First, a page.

Observe, I. Singing the praises of God is here called prophesying (1 Chron. 25:1-3), not that all those who were employed in this service were honoured with the visions of God, or could foretel things to come. Heman indeed is said to be the king’s seer in the words of God (1 Chron. 25:5); but the psalms they sang were composed by the prophets, and many of them were prophetical; and the edification of the church was intended in it, as well as the glory of God. In Samuel’s time singing the praises of God went by the name of prophesying (1 Sam. 10:5; 19:20), and perhaps that is intended in what St. Paul calls prophesying, 1 Cor. 11:4; 14:24.
II. This is here called a service, and the persons employed in it workmen, 1 Chron. 25:1. Not but that it is the greatest liberty and pleasure to be employed in praising God: what is heaven but that? But it intimates that it is our duty to make a business of it, and stir up all that is within us to it; and that, in our present state of corruption and infirmity, it will not be done as it should be done without labour and struggle. We must take pains with our hearts to bring them, and keep them, to this work, and to engage all that is within us.
III. Here were, in compliance with the temper of that dispensation, a great variety of musical instruments used, harps, psalteries, cymbals (1 Chron. 25:1, 6), and here was one that lifted up the horn (1 Chron. 25:5), that is, used wind-music. The bringing of such concerts of music into the worship of God now is what none pretend to. But those who use such concerts for their own entertainment should feel themselves obliged to preserve them always free from any thing that savours of immorality or profaneness, by this consideration, that time was when they were sacred; and then those were justly condemned who brought them into common use, Amos 6:5. They invented to themselves instruments of music like David.
IV. The glory and honour of God were principally intended in all this temple-music, whether vocal or instrumental. It was to give thanks, and praise the Lord, that the singers were employed, 1 Chron. 25:3. It was in the songs of the Lord that they were instructed (1 Chron. 25:7), that is, for songs in the house of the Lord, 1 Chron. 25:6. This agrees with the intention of the perpetuating of psalmody in the gospel-church, which is to make melody with the heart, in conjunction with the voice, unto the Lord, Eph. 5:19.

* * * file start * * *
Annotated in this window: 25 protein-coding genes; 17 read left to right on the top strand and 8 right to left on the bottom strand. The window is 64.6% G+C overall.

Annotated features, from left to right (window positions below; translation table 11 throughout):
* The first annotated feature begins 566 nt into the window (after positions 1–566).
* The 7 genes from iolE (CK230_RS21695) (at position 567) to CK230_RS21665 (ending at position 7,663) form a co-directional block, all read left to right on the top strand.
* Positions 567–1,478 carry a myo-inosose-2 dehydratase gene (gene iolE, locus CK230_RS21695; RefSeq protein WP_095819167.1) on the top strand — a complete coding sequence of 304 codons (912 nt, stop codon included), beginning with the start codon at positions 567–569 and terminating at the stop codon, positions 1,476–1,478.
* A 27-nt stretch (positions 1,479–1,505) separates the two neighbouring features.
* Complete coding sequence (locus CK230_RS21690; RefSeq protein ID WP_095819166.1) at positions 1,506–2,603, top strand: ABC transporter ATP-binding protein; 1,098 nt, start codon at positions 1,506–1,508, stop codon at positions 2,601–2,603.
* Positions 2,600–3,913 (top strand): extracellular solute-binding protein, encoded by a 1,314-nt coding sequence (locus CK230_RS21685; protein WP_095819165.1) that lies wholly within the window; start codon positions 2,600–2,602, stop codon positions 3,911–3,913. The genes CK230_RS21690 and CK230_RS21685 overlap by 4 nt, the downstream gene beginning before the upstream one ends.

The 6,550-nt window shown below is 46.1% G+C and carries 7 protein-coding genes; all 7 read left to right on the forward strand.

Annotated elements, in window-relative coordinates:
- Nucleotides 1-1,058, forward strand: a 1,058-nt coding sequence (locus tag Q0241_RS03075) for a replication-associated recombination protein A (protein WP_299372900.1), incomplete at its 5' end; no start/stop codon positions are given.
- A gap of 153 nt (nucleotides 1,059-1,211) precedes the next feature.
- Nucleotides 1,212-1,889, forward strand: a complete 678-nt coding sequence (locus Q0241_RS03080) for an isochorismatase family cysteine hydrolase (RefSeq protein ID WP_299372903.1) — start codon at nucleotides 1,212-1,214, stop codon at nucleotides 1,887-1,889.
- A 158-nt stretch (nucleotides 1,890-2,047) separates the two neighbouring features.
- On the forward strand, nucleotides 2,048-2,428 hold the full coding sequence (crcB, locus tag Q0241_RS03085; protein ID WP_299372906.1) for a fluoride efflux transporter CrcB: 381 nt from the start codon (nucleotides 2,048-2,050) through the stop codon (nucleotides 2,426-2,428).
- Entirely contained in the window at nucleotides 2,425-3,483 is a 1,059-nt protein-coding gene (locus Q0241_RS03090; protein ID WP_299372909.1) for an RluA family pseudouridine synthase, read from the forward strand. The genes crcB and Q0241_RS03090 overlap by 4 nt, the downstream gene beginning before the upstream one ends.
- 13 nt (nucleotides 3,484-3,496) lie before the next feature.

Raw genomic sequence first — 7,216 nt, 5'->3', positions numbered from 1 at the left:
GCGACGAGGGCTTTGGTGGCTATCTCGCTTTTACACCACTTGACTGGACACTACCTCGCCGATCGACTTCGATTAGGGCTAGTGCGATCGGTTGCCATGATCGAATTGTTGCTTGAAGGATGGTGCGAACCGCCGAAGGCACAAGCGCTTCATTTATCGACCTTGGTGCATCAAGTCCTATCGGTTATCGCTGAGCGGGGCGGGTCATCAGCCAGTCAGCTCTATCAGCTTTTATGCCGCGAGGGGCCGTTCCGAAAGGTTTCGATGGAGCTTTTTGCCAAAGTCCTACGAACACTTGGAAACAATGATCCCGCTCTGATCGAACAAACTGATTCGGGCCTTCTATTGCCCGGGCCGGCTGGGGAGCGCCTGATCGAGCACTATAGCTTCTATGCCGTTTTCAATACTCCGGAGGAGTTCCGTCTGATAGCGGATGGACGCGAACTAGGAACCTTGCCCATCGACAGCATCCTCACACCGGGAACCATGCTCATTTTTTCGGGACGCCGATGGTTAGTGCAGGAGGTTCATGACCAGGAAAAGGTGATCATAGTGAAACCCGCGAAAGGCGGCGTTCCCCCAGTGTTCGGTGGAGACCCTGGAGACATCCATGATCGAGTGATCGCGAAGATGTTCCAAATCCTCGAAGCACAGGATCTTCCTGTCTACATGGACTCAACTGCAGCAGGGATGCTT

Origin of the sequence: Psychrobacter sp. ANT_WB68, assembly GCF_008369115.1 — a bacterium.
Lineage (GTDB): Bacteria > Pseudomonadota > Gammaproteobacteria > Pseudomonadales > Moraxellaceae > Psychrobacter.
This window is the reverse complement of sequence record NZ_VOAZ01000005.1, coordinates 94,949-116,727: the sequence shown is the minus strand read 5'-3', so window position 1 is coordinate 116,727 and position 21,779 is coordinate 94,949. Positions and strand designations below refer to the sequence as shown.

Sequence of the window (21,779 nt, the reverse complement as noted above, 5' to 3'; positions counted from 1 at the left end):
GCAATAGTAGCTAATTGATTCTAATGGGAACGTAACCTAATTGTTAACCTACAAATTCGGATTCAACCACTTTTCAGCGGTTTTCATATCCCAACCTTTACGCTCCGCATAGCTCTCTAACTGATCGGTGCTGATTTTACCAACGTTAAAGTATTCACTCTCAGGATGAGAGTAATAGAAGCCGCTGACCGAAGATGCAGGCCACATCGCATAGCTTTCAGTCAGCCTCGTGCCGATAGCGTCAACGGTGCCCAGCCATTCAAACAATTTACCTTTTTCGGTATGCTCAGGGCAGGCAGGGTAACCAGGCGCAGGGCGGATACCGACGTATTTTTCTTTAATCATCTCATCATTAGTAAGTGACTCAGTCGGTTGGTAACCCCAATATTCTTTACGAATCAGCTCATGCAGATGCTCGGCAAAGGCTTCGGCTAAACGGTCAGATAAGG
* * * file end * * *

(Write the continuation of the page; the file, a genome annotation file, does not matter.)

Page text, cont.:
V. The order of the king is likewise taken notice of, 1 Chron. 25:2 and again 1 Chron. 25:6. In those matters indeed David acted as a prophet; but his taking care for the due and regular observance of divine institutions, both ancient and modern, is an example to all in authority to use their power for the promoting of religion, and the enforcing of the laws of Christ. Let them thus be ministers of God for good.
VI. The fathers presided in this service, Asaph, Heman, and Jeduthun (1 Chron. 25:1), and the children were under the hands of their father, 1 Chron. 25:2, 3, 6. This gives a good example to parents to train up their children, and indeed to all seniors to instruct their juniors in the service of God, and particularly in praising him, than which there is no part of our work more necessary or more worthy to be transmitted to the succeeding generations. It gives also an example to the younger to submit themselves to the elder (whose experience and observation fit them for direction), and, as far as may be, to do what they do under their hand. It is probable that Heman, Asaph, and Jeduthun, were bred up under Samuel, and had their education in the schools of the prophets which he was the founder and president of; then they were pupils, now they came to be masters. Those that would be eminent must begin early, and take time to prepare themselves. This good work of singing God’s praises Samuel revived, and set on foot, but lived not to see it brought to the perfection it appears in here. Solomon perfects what David began, so David perfects what Samuel began. Let all, in their day, do what they can for God and his church, though they cannot carry it so far as they would; when they are gone God can out of stones raise up others who shall build upon their foundation and bring forth the top-stone.
VII. There were others also, besides the sons of these three great men, who are called their brethren (probably because they had been wont to join with them in their private concerts), who were instructed in the songs of the Lord, and were cunning or well skilled therein, 1 Chron. 25:7. They were all Levites and were in number 288. Now, 1. These were a good number, and a competent number to keep up the service in the house of God; for they were all skilful in the work to which they were called. When David the king was so much addicted to divine poesy and music many others, all that had a genius for it, applied their studies and endeavours that way. Those do religion a great deal of good service that bring the exercises of devotion into reputation. 2. Yet these were but a small number in comparison with the 4000 whom David appointed thus to praise the Lord, 1 Chron. 23:5. Where were all the rest when only 288, and those but by twelve in a course, were separated to this service? It is probable that all the rest were divided into as many courses, and were to follow as these led. Or, perhaps, these were for songs in the house of the Lord (1 Chron. 25:6), with whom any that worshipped in the courts of that house might join; and the rest were disposed of, all the kingdom over, to preside in the country congregations, in this good work: for, though the sacrifices instituted by the hand of Moses might be offered but at one place, the psalms penned by David might be sung every where, 1 Tim. 2:8.
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